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Father and Daughter
Photo Credit: Parent Cue

My Poetry Corner January 2016 features the poem “History Shelves” by Caribbean-American poet Sassy Ross. Born in St. Lucia, at the age of ten, she moved to the USA where she lives in New York City. From a sample of fifteen of her poems, recently published in Coming Up Hot: Eight New Poets from the Caribbean by Peekash Press, this poem explores the poet’s troubled relationship with her father. Using the bookcase filled with “books dense as stone tablets / on a pharaoh’s tomb,” in their family room, Ross recalls those early years of their history together.

The poet’s memory of her father is enmeshed with the drug culture in the Caribbean in the 1980s. In her poem “The Rottweiler,” she and her mother go in search of her father the drug addict. Late at night, their Rottweiler alerts them when her father returns home like “a thief who had his own set of keys.”

In the first stanza of “History Shelves,” Ross describes her father as a man who had once hungered for knowledge.

I’d almost forgotten the volumes that we kept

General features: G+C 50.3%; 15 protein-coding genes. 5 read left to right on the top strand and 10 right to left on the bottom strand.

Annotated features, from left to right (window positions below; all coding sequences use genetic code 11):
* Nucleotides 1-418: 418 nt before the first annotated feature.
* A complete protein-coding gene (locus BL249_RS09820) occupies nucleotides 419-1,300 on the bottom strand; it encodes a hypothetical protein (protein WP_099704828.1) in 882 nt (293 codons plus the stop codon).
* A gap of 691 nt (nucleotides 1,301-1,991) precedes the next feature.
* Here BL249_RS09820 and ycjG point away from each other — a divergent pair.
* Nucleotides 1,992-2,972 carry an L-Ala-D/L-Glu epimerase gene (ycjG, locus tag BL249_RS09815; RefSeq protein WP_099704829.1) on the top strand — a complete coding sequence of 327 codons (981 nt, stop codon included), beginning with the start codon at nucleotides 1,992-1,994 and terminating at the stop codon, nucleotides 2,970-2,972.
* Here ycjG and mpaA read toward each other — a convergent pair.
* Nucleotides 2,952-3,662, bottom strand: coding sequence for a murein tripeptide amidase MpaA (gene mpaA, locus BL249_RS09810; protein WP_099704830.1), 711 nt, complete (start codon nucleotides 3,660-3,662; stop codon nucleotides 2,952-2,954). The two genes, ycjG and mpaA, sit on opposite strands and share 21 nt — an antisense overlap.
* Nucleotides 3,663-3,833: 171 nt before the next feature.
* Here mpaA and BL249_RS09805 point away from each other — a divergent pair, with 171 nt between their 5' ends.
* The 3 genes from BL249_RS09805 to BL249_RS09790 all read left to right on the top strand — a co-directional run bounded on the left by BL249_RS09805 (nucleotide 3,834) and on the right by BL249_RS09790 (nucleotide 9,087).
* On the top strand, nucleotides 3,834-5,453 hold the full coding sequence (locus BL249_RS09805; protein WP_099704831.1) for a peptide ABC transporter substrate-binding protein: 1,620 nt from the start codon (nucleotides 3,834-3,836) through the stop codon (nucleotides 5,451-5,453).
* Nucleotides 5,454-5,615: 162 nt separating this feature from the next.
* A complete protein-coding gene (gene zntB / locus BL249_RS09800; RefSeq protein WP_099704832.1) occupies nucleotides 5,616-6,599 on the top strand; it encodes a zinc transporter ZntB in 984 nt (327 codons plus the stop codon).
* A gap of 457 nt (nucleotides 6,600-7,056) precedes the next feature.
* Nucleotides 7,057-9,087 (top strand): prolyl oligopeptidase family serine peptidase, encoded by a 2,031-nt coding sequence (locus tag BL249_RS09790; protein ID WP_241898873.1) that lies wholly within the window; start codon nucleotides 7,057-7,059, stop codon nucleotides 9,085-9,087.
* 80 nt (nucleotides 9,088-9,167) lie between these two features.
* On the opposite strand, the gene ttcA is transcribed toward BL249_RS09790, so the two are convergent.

in that solid case of oak catty-cornered
from the sofa, a floral ode to polyester

In the early years, he read aloud to her: “while I jabbed questions into his side.” She became “a junkie for words I could not pronounce.”

Later, in grappling with his drug addiction, she feared that she would end up like him. After all, they were “both cut from the same cloth.” Thanks to prayer and her belief in a power greater than herself, she did not succumb to his fate.

I have not cursed the gods. I have not dissembled.
Though we were made from the same cloth,
I have not transgressed. My voice was not loud
as I appealed to the ibis-headed Thoth,
assembled boards into an altar.

Her father’s addiction shook her world, destroying their relationship. Whenever her father awoke from “[fighting] demons in his sleep,” he “bent words, usurped the role of deity / to whom I pled.”

In remembering their early history of sharing love for words and knowledge, Ross is able to reconnect with what her father’s drug addiction had stolen from her. She concludes:

I’d almost forgotten the volumes that we lost.

Whether fueled by drugs or alcohol, domestic violence destroys filial relationships. My father, who became violent when drunk – alcohol released the demon in him – also loved books and reading: his legacy to me. Like Ross, “I have not transgressed.” I did not partake of the firewater that flowed freely in Guyana’s rum culture.

Forgiveness came with time and distance. The “volumes lost” cannot be replaced. A shelf stands bare.

To read the complete poem and learn more about Sassy Ross, go to my Poetry Corner January 2016.